Tuesday, 22 December 2009

No child's play: Kids render music that transcends age

Anna Valmero

MANILA, Philippines—Mariana Ablan, Kaira Palcos and Lia Nanca look like normal kids at first glance. but after the three played their Orff instruments, they made me realize: the universal language of music transcends boundaries that highly complicated classical pieces are also made for the young.

Mariana is one of the marimba players of Temple Hill International School Instrumental Ensemble while Kaira and Lia play lead percussion instruments for the Philippine Montessori Center Instrumental Ensemble, which performed for the New York Children's Orchestra Society in April 2008. Both groups performed with the Philippine Madrigal Singers at the “Thankful” concert on December 15.

“When I saw my sister and two brothers play the guitar and drums, I also wanted to be into music and learn to play at least four instruments. Now after being part of the group, I realized how fun it was plus I learned how to listen to other people and meet new friends,” said 10-year old Mariana, who spent the last four years with the ensemble.

“I joined the group to play music, have fun and overcome my shyness,” said Kaira and Lia.

“Music is fun and it's for everyone,” added Kaira who just turned six this year.

Kaira and Lia, who play the marimba and glockenspiel, and Mariana, who also plays the base xylophone and temple blocks are mentored by music teachers Maria Catherine Zulueta and Lois Espinosa from Philippine Montessori Center.

Both teachers said they adopted the philosophy and methods of German composer Carl Orff in teaching music to pre-school children. Orff, over his 30 years of work, observed that young children responded most to rhythm so he focused on teaching music via rhythmic expressions.

“Orff instruments like the small glockenspiel, concert bells and triangle are used for teaching kids because they use cross motor skills that children have raw, in the beginning. Of course, we simplified how the orchestra music can be played using percussion instruments to match it to the skill sets of the children,” said Espinosa.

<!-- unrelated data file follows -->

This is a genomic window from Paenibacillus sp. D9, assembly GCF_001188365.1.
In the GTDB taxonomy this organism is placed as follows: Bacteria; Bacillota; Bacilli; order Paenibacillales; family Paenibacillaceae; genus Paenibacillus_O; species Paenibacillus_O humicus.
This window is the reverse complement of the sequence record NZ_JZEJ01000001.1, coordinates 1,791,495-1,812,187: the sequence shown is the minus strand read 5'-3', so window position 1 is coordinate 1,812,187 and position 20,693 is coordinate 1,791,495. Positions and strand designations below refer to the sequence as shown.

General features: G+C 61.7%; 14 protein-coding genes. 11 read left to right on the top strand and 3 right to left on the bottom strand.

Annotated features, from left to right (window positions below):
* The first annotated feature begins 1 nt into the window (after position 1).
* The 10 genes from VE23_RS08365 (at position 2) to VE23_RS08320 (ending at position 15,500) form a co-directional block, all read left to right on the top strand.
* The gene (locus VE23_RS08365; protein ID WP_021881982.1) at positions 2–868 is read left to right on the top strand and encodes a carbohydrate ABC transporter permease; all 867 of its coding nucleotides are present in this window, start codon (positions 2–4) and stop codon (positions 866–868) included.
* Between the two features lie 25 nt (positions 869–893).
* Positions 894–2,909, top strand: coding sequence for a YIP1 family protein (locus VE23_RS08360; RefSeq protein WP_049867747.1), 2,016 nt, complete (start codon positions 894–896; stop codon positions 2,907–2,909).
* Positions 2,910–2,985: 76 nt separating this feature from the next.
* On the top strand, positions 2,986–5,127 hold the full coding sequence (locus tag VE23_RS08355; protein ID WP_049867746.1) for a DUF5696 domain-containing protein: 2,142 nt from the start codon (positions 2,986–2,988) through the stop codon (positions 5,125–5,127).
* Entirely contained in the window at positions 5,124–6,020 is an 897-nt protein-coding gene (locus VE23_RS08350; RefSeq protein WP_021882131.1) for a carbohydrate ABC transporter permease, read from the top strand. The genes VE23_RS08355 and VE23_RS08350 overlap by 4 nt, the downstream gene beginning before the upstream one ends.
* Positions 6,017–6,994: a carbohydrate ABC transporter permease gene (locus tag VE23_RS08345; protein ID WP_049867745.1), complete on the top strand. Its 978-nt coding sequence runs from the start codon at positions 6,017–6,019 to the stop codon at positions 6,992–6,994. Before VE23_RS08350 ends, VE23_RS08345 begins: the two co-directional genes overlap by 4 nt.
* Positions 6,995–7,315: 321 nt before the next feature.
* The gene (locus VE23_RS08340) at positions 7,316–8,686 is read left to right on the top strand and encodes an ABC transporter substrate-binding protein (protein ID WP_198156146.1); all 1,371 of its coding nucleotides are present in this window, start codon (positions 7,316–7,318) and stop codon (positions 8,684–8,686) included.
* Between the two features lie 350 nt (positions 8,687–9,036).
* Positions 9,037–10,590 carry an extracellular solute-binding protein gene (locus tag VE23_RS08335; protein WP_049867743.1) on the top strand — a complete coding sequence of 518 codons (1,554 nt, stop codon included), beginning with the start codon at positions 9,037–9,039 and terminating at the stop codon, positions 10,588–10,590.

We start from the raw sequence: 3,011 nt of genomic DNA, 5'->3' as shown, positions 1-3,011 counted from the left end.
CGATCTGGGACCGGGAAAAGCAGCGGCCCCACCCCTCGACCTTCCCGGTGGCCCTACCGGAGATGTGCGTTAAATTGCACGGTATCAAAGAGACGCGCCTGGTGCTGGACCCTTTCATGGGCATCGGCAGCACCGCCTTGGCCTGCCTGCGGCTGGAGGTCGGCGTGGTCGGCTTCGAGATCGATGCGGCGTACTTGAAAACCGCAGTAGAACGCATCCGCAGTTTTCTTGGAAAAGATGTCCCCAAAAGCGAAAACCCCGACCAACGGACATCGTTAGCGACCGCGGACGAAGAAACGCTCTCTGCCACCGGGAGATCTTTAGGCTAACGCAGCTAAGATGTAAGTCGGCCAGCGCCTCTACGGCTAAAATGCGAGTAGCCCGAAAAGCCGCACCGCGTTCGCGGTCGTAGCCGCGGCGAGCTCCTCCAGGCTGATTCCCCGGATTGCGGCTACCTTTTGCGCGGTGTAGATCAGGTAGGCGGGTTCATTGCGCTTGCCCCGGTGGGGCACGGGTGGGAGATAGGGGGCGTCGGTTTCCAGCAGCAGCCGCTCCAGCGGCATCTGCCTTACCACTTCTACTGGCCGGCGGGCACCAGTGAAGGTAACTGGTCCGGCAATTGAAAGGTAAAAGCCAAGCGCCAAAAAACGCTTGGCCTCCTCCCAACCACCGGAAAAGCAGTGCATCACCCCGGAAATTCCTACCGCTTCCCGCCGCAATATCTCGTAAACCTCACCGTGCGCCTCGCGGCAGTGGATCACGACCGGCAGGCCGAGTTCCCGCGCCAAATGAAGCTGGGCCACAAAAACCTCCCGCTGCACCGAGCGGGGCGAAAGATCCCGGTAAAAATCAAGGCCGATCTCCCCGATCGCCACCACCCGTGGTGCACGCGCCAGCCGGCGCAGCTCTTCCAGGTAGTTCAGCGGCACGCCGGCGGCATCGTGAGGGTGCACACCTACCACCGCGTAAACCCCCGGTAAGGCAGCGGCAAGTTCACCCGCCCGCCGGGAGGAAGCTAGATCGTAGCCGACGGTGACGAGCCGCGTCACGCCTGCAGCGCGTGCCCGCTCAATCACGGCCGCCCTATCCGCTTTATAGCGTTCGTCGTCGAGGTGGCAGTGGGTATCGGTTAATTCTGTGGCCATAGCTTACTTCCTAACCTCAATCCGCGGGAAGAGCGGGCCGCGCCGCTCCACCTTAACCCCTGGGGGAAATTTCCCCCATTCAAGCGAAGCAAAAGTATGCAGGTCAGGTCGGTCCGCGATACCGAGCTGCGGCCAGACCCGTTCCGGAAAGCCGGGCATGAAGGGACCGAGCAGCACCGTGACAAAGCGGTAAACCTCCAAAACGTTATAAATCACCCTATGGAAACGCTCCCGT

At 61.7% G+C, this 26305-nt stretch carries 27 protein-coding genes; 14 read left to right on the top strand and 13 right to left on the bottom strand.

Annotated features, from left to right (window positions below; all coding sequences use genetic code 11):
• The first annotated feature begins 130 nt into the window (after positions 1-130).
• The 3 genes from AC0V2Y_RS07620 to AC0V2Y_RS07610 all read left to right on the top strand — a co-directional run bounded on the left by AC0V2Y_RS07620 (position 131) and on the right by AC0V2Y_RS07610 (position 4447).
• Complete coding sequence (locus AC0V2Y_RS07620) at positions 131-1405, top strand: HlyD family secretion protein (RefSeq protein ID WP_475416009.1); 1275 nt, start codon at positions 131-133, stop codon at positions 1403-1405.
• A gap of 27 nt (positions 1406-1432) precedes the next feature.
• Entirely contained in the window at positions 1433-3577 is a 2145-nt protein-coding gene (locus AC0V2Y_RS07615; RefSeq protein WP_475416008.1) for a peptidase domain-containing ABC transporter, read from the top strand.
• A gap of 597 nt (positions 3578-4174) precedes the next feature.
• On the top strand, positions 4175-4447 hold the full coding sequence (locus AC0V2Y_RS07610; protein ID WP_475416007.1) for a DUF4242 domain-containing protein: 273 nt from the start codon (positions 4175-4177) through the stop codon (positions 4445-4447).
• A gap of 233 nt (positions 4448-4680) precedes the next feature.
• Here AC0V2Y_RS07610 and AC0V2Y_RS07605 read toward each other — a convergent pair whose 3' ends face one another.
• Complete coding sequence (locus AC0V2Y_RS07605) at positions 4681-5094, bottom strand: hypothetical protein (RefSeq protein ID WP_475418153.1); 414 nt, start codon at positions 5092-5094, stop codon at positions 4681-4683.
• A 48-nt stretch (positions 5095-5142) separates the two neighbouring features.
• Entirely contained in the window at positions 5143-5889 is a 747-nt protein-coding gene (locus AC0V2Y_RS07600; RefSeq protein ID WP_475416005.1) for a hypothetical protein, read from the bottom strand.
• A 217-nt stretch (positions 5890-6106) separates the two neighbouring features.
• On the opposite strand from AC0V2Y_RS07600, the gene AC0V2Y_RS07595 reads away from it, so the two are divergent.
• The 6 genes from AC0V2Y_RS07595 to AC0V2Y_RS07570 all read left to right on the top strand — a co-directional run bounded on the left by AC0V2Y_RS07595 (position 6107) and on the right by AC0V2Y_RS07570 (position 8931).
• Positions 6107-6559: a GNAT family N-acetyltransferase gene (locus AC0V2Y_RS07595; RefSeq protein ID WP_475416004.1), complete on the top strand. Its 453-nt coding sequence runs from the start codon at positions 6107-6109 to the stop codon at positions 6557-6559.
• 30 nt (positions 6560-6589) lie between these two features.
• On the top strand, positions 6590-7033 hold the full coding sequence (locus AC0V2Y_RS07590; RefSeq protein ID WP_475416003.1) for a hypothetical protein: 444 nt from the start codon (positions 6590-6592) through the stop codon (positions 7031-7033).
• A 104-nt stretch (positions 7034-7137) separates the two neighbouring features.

“Then in 1982 our school director asked us to form a group that would perform intermission numbers during our culminating activity. From two children playing Orff instruments that are found in the classroom, we have added members to play new instruments and later, we introduced more songs,” she added.

“Since most of the kids are first-timers, they have no preference in music so they learn whatever you introduce. Now we endorse classical pieces because studies have shown that help in brain development especially in critical thinking functions,” said Espinosa.

Realizing that Filipino children love melody as much as rhythm, the teachers introduced more complicated pieces from Broadway, overtures and Filipino classical compositions, which has become a staple numbers in the group's performances both here and abroad.

“Children are definitely easier to handle than adults, I believe. They are like sponges, they absorb what you teach them. Of course, we selected them based on their innate musical ability but we also considered their attitude,” said Zulueta.

“Attitude is very important because while learning music, they must also learn discipline which is very much part of the processing of learning to play music and working as a team,” she added.

Above learning musical prowess and artistic fluency, Espinosa added that the children in the group learn values such as patience, concentration, discipline and teamwork.

“Over time we have noticed and the kids themselves too, that they become more patient and more considerate of others like when a teacher works with a child while the rest waits. They do not blame others for mistakes during practice sessions or even in performances,” she said.

“We don't have ranks, there is also no hierarchy on who gets the bigger part. They know they are a group and whether they play a minor, a major or a soloist role, they are happy because they know they are as important as everyone else in the group. Plus, they are better academically and more emotionally stable,” said Espinosa.

Zulueta and Espinosa added that through the group, awareness on the marimba—a wooden instrument with keys similar to the xylophone that are hit by a mallet—has been rising. The once forgotten indigenous instrument is gaining high interest worldwide and also among members of the instrumental group who want to take advance lessons for playing the instrument.

“I want to learn to play the marimba better. Although it is a challenging instrument, I enjoy it,” said Mariana.

Zulueta added that the group also adopted the angklung, an indigenous musical instrument from India which uses two to three bamboo tubes set to a specific pitch and attached to a frame.

As for Mariana, Kaira and Lian, all three said they would pursue learning more instruments that would be introduced in the group as they ponder a musical career in the near future.

While 80 percent of the ensemble's member usually leave for another school in the following year, Zulueta and Espinosa said the difficulty of training a new group of children every year does not compare to the fulfillment of seeing the kids perform as a group and in collaboration with other artists.

Asked for their message to the group, Espinosa said: “I hope you (kids of the ensemble) continue making music either as a soloist or a group. Keep at it.”

“You are the reason that continually inspires music teachers like us to keep going year after year,” said Zulueta.

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